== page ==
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TOPIC: Trouble breathing while running?

 
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July 6, 2011 2:39 PM
I feel like I'm having some trouble breathing while running and was wondering if anyone had suggestions to help. I'm relatively fit (run 5k+ a few times a week, ride horses, strength train a few times a week) and young, but I've always felt like I've had weak lungs. My running isn't hindered by my legs getting tired or anything that I hear others complain about -- it's that I literally can't catch a breath. Obviously it's harder to breathe when working out, but I feel like I struggle more than I should. I'm a shallow breather and find it hard to get a full breath when running, and I'm not very consistent when counting my breaths along with my strides (I'll take in air for three strides, let it out for four, take it in for two, let it out for two, feel like I'm dying, take it in for five, let it out for two...). Is there anything I can do to help this, or do I just really need to concentrate on pacing my breaths more than I have been?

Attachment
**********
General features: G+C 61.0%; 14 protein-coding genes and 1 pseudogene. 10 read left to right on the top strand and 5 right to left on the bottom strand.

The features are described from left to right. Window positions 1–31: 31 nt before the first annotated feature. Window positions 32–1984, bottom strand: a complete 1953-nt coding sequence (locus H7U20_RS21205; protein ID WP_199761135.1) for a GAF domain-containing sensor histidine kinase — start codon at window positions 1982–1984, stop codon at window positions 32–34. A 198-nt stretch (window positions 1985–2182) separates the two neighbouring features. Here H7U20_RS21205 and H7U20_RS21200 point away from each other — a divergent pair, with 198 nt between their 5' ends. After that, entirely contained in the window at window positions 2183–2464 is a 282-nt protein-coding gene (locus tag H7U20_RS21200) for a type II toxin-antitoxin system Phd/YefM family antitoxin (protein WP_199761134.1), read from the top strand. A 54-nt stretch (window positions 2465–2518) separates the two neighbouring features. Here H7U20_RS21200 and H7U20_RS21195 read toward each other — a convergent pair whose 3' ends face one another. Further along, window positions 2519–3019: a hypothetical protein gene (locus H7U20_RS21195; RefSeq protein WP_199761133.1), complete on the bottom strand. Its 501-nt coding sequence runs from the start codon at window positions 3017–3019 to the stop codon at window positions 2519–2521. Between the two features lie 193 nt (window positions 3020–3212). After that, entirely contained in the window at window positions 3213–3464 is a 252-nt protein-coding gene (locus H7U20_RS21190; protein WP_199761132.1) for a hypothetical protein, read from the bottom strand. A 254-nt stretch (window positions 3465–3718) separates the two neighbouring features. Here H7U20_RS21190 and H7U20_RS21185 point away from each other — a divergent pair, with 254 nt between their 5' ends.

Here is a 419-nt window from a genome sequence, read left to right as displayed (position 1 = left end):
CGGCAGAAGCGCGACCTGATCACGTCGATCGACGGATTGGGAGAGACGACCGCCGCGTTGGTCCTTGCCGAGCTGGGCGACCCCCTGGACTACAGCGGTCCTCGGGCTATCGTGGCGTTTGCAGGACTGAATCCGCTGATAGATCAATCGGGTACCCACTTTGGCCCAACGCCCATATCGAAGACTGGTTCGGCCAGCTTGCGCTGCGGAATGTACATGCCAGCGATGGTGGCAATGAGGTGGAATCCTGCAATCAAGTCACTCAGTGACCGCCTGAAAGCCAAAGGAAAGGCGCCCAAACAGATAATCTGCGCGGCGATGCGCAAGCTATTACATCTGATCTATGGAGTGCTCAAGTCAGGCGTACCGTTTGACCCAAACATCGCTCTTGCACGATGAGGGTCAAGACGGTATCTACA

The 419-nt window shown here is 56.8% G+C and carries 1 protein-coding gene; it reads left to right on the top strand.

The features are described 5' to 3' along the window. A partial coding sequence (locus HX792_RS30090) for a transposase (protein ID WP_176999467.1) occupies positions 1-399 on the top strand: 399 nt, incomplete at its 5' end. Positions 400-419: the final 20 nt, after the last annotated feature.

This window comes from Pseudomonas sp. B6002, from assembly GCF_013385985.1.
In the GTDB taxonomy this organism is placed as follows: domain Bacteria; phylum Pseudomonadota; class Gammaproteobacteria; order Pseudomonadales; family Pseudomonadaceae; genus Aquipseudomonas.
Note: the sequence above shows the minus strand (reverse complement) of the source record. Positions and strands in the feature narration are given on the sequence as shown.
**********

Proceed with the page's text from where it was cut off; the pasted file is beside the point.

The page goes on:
July 6, 2011 2:45 PM
your stance can have a lot to do with this as well as your steps as you breath, a lot of people take a breathe with each step so you end up breathing too fast. you need to do 1 breath for 2 steps. hold your shoulders back and maintain a good posture
July 6, 2011 2:46 PM
One thing I found helpful for me I discovered during my Army Basic Training was doing the cadences. :D

So now when I run, I try to sing with whatever is playing if it has lyrics; if it doesn't then I'm not doing breathing exercises for that section. And note, I said try... Even when I'm not running I can't sing very well, but meh, I'm not doing it for the pleasure of others, I'm doing it in an attempt to assist lung capacity. :D

When I'm doing my C25K runs now though, the music I listen to (has the timing queues, no extra app needed :D) doesn't have lyrics, so I've had to focus more - I credit Wii Fit's "Deep Breathing" game for helping me here, I just imagine seeing the blue circle while I run. :D

*Sorry for the edits, computer is being a little wonky so I saved quickly in case it decided to not let me post.